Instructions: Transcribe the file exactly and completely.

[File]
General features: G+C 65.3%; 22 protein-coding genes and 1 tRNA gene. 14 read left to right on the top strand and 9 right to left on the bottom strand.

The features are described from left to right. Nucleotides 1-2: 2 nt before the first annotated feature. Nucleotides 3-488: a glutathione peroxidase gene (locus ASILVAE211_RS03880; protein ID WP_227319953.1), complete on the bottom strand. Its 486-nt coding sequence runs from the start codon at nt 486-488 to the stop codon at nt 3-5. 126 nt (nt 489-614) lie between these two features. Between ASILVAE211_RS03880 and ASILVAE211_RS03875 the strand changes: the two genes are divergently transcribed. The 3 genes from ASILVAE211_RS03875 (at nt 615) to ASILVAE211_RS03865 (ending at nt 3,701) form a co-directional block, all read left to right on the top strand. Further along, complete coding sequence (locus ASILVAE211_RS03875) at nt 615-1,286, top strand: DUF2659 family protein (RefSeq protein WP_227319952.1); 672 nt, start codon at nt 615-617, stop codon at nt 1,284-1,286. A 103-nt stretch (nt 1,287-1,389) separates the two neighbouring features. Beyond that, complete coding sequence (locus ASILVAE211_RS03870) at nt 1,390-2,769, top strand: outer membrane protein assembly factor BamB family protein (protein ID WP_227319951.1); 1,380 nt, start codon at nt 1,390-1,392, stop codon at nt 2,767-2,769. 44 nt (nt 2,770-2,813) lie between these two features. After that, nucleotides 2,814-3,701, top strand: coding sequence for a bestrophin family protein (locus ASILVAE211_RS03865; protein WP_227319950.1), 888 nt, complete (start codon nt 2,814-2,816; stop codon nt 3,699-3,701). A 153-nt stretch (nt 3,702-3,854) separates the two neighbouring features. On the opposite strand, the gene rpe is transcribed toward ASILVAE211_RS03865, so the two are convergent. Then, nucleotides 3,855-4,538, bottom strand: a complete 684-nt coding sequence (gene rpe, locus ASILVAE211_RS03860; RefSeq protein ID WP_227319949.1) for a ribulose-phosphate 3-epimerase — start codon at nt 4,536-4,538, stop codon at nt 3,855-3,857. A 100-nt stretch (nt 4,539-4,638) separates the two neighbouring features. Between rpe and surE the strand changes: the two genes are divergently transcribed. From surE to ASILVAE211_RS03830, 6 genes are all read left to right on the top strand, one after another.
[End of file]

General features: G+C 65.3%; 22 protein-coding genes and 1 tRNA gene. 14 read left to right on the top strand and 9 right to left on the bottom strand.

The features are described from left to right. Nucleotides 1-2: 2 nt before the first annotated feature. Nucleotides 3-488: a glutathione peroxidase gene (locus ASILVAE211_RS03880; protein ID WP_227319953.1), complete on the bottom strand. Its 486-nt coding sequence runs from the start codon at nt 486-488 to the stop codon at nt 3-5. 126 nt (nt 489-614) lie between these two features. Between ASILVAE211_RS03880 and ASILVAE211_RS03875 the strand changes: the two genes are divergently transcribed. The 3 genes from ASILVAE211_RS03875 (at nt 615) to ASILVAE211_RS03865 (ending at nt 3,701) form a co-directional block, all read left to right on the top strand. Further along, complete coding sequence (locus ASILVAE211_RS03875) at nt 615-1,286, top strand: DUF2659 family protein (RefSeq protein WP_227319952.1); 672 nt, start codon at nt 615-617, stop codon at nt 1,284-1,286. A 103-nt stretch (nt 1,287-1,389) separates the two neighbouring features. Beyond that, complete coding sequence (locus ASILVAE211_RS03870) at nt 1,390-2,769, top strand: outer membrane protein assembly factor BamB family protein (protein ID WP_227319951.1); 1,380 nt, start codon at nt 1,390-1,392, stop codon at nt 2,767-2,769. 44 nt (nt 2,770-2,813) lie between these two features. After that, nucleotides 2,814-3,701, top strand: coding sequence for a bestrophin family protein (locus ASILVAE211_RS03865; protein WP_227319950.1), 888 nt, complete (start codon nt 2,814-2,816; stop codon nt 3,699-3,701). A 153-nt stretch (nt 3,702-3,854) separates the two neighbouring features. On the opposite strand, the gene rpe is transcribed toward ASILVAE211_RS03865, so the two are convergent. Then, nucleotides 3,855-4,538, bottom strand: a complete 684-nt coding sequence (gene rpe, locus ASILVAE211_RS03860; RefSeq protein ID WP_227319949.1) for a ribulose-phosphate 3-epimerase — start codon at nt 4,536-4,538, stop codon at nt 3,855-3,857. A 100-nt stretch (nt 4,539-4,638) separates the two neighbouring features. Between rpe and surE the strand changes: the two genes are divergently transcribed. From surE to ASILVAE211_RS03830, 6 genes are all read left to right on the top strand, one after another.